Louie put the paper down. "I wouldn't say that, since he's opened your life to the world, but your editor and your agent would probably remind you that any publicity, favorable or otherwise, is good."
She made a disgusted sound and picked up her cup. She could always trust Louie to spin even the most awful experience in a positive light. She knew that he understood her reaction to the reporter's insensitive exposé of her history, knew that to her it was like pouring salt in a wound that had never quite healed. Still knowing all that, he wouldn't let her wallow in self-pity. She studied him over the rim of her cup with affection. At seventy-one, his white beard gave him a distinguished air even though she'd noticed he'd begun to stoop a bit. She wondered if she could persuade him to have a full physical.
Louie had been her neighbor for about five years, but they hadn't become friends right away. Her fault, not his. Those years in foster care had shaped her well. She'd learned early the hazards of trusting too soon. But Louie had patiently persevered. Elderly and lonely himself, he'd finally breached her shy defenses with a variety of neighborly gestures: offering tomatoes and cucumbers from his garden, bringing her newspaper to the door on rainy days, returning her trash can to the garage after the garbage was picked up. And, best of all, assuming a vital role in Jesse's life.
A sharp shriek from across the lawn brought her to her feet. But it was joy, not distress making Jesse squeal. The little girl and her best friend, Cody, were in wild pursuit of Archie who now had not a bagel, but something dark blue and crushable in his teeth. There was no likelihood that the big golden retriever would be overtaken, but both kids were giving the race their personal best.
"Is that something valuable in his mouth?" Louie asked, moving up behind her.
"Cody's cherished Texans ball cap? Priceless." Elizabeth smiled, watching Jesse try to outsmart the dog by circling behind while Cody stood out in front and yelled as a distraction. Squealing, Jesse leaped on the playful retriever from behind and Cody dived gleefully into the tangle of little girl and big dog. Amazingly, Cody emerged from the fray with his cap. Archie got up, too, shaking himself vigorously, tongue dangling in a doggie grin.
"Maybe we'd better go check for broken limbs," Louie said dryly as the two five-year-olds sprawled on the lawn, winded and giggling.
"Whose, Archie's or the kids?"
Smiling, they watched as the children tore off in another direction, Archie between them, barking joyously. Elizabeth felt a rush of love. Jesse was a delightful mix of tomboy and sprightly femininity. And a constant delight, despite the fact that lately her welfare was a constant concern.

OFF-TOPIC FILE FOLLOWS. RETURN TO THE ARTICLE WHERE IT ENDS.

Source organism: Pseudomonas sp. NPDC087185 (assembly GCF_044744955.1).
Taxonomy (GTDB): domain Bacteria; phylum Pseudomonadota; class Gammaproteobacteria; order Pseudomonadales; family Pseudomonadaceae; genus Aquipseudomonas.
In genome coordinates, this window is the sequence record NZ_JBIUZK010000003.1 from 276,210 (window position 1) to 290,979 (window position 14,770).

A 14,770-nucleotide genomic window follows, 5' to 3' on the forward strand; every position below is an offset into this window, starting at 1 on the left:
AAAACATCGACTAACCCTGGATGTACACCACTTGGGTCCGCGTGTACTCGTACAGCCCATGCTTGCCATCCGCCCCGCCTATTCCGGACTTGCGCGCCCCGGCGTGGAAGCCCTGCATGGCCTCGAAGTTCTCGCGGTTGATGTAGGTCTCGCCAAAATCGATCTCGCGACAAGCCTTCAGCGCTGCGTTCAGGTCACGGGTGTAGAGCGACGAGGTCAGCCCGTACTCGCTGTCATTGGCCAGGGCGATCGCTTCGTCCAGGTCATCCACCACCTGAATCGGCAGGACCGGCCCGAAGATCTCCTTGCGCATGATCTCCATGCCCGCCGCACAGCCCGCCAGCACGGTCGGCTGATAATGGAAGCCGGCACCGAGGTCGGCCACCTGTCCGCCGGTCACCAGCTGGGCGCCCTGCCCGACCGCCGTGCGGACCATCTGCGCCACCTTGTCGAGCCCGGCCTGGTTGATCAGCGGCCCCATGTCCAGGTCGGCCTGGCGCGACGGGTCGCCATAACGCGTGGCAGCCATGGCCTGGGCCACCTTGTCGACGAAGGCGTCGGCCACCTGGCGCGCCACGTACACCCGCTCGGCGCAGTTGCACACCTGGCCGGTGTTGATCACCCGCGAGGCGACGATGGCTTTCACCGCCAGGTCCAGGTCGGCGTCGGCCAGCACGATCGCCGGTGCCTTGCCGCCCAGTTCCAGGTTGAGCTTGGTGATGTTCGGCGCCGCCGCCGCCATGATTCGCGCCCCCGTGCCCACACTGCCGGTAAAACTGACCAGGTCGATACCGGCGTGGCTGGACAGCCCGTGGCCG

Excerpted from Private Lives by Karen Young Copyright © 2003 by Harlequin Enterprises Ltd.
Excerpted by permission. All rights reserved. No part of this excerpt may be reproduced or reprinted without permission in writing from the publisher.
Most Helpful Customer Reviews
In Houston, Jesse and her mother Gina D¿Angelo live with Newberry Award winner Elizabeth Walker. Though opposites, Gina and Elizabeth have been friends since they met as foster children two decades ago. The D¿Angelos moved in with Elizabeth following the kid¿s father Austin Leggett throwing both of them out of his home. Gina has since asked for child support, but Austin refuses to pay and counter files for custody. Though he hates this case, attorney Ryan Paxton represents Austin because his client¿s father, a senior partner in their firm, asked him. Ryan implies that Gina and Elizabeth might be gay and rips both in other ways when they testify. Still, the judge rules joint custody. Austin persuades Angela to accompany him to discuss the finding, but she refuses to give away what their daughter needs. He bruises her. They meet again, but Gina ends up comatose after a car accident. Ryan believes that Austin caused the accident and helps Elizabeth because the shocked Jesse is the most important person in this fiasco. Soon Ryan and Elizabeth fall in love, but both know Jesse comes first. Though Austin shows no redeeming quality and his behavior after Gina is comatose seems out of character. However, PRIVATE LIVES hooks the audience because of the rest of the extended cast. The story line is fast paced, but contains delightful sidebars that make the lead couple seems so real as both want what¿s best for Jesse. Fans of romantic suspense will encourage Karen Young to reveal the PRIVATE LIVES of Elizabeth¿s two sisters who make strong appearances in this terrific work. Harriet Klausner